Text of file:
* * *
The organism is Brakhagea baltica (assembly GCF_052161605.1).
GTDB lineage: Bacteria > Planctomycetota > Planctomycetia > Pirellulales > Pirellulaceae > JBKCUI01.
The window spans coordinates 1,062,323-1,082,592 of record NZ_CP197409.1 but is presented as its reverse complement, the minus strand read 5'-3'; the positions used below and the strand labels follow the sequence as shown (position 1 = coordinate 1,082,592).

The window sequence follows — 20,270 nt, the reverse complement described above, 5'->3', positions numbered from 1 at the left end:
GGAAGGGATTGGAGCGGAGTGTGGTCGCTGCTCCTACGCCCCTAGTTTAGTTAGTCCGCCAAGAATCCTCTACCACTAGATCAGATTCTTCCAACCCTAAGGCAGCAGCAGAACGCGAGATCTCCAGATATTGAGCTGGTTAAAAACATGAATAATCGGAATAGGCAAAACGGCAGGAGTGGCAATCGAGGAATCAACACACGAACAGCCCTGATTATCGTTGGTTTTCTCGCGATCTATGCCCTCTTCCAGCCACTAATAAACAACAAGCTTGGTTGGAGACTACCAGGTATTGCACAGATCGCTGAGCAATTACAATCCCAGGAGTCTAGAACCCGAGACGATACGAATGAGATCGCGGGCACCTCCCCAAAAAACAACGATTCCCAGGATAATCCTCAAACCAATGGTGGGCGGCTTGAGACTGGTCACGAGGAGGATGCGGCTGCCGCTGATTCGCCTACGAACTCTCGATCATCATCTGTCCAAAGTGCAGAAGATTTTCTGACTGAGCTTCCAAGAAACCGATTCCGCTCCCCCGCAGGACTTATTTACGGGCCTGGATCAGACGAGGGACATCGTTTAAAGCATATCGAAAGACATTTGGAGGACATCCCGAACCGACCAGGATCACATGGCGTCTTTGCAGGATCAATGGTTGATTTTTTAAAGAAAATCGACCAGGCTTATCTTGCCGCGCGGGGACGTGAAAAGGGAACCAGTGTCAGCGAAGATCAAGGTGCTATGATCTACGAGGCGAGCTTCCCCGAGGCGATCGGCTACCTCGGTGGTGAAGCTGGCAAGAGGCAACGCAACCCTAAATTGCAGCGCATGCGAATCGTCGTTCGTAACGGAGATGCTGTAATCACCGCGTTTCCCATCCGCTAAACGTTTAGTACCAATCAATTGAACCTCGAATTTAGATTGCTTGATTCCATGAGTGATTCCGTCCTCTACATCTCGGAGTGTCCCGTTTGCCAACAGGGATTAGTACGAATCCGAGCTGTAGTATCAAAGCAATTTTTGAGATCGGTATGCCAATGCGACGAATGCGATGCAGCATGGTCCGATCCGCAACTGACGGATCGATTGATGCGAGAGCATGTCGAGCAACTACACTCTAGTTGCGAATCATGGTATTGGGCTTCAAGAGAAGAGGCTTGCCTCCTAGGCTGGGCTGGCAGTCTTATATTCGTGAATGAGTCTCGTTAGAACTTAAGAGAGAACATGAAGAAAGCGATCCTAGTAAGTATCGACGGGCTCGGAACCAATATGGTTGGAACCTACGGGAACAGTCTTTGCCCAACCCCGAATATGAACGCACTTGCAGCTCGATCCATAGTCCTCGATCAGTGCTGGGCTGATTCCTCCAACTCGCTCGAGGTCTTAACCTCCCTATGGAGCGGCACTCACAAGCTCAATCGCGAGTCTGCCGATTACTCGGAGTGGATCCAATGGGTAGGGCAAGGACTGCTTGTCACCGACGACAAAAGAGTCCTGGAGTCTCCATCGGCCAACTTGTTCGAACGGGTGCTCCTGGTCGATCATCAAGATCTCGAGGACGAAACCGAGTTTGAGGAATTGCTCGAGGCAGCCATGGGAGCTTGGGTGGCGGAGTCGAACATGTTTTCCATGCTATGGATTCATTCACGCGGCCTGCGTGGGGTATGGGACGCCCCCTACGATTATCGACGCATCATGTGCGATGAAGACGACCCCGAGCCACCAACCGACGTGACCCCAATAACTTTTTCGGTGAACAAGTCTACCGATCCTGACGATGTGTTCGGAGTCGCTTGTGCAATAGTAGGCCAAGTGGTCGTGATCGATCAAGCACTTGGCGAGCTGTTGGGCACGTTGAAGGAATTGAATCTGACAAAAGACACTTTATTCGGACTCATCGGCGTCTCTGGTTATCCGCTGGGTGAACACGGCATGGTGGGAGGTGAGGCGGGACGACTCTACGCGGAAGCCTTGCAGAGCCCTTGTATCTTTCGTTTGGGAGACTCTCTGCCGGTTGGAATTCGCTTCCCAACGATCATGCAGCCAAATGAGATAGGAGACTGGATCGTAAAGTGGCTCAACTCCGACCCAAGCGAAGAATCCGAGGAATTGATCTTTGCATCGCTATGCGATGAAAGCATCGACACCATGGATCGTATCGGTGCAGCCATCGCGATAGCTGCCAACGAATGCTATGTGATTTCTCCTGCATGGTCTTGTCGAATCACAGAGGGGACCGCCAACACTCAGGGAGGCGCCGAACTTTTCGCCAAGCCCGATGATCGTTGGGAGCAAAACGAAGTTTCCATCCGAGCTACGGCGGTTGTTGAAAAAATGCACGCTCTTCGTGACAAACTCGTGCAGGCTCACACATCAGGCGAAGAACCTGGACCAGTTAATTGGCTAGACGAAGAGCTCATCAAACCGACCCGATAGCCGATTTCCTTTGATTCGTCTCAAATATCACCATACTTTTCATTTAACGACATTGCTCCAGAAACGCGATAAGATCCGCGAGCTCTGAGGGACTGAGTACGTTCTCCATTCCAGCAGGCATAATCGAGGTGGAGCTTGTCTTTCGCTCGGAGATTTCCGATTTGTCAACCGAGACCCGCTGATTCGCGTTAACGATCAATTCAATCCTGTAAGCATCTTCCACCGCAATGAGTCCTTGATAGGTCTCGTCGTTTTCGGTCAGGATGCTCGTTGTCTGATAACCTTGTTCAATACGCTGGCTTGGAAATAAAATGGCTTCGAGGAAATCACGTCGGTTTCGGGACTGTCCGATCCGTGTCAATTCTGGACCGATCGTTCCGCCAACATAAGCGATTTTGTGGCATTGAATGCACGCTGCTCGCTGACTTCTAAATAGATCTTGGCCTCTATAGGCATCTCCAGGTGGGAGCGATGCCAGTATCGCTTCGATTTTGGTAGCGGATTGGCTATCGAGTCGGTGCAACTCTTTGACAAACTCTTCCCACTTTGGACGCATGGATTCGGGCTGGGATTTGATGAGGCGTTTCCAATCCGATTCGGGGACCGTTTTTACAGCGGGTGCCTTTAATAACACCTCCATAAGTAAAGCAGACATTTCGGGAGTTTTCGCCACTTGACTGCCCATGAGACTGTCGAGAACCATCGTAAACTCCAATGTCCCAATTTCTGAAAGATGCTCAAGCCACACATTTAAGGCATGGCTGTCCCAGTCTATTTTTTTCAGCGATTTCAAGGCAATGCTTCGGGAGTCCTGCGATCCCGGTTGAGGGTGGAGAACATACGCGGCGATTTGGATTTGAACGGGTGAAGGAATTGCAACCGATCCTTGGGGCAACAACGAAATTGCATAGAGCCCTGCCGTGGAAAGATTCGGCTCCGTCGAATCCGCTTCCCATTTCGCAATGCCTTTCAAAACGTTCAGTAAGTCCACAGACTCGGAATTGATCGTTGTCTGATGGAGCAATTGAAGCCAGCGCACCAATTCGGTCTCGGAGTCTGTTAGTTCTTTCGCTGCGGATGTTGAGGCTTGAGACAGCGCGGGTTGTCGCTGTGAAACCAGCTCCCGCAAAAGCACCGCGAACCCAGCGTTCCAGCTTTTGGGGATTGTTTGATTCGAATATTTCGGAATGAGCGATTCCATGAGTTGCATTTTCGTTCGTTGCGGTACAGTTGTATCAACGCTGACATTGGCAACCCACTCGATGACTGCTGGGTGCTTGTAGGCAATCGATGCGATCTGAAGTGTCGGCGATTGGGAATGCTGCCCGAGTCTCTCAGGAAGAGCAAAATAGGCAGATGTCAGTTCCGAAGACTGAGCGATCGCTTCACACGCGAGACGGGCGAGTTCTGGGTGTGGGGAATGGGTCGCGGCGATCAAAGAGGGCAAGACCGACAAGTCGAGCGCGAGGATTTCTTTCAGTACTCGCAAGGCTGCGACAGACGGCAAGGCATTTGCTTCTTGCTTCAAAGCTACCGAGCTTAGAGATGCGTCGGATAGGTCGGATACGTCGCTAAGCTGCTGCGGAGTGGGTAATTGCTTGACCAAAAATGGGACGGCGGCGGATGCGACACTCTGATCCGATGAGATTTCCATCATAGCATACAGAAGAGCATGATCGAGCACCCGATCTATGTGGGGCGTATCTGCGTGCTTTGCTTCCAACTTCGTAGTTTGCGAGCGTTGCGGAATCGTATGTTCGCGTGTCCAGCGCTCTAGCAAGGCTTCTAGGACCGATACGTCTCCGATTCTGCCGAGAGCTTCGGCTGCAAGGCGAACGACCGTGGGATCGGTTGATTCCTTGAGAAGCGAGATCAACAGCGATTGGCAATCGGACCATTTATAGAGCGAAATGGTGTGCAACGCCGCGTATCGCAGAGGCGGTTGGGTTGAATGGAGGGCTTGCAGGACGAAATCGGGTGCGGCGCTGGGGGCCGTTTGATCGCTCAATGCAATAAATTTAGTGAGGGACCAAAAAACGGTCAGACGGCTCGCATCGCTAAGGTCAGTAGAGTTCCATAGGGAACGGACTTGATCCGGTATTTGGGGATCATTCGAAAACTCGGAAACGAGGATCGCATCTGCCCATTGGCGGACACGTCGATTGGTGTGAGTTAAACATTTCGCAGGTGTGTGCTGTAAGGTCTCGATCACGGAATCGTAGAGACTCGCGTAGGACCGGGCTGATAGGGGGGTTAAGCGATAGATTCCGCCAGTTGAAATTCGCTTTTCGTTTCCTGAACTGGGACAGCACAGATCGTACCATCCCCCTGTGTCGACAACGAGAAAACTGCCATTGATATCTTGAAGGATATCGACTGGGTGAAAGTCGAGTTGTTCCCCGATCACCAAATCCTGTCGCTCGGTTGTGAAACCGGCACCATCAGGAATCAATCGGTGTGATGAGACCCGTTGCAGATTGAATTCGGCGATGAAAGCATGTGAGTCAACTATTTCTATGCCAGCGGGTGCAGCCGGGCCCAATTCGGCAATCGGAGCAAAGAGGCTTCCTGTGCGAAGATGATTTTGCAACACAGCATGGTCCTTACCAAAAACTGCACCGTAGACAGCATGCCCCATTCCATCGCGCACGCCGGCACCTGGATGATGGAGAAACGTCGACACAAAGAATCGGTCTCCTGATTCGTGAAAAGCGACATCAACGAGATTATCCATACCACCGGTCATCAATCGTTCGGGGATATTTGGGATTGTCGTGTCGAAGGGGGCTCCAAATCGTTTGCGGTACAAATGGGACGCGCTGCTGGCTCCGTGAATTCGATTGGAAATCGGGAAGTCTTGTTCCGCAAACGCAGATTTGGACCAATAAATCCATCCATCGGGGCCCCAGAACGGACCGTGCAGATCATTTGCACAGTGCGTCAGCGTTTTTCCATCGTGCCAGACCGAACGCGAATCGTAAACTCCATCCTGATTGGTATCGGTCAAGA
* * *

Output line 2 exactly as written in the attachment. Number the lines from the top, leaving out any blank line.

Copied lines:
GTDB lineage: Bacteria > Planctomycetota > Planctomycetia > Pirellulales > Pirellulaceae > JBKCUI01.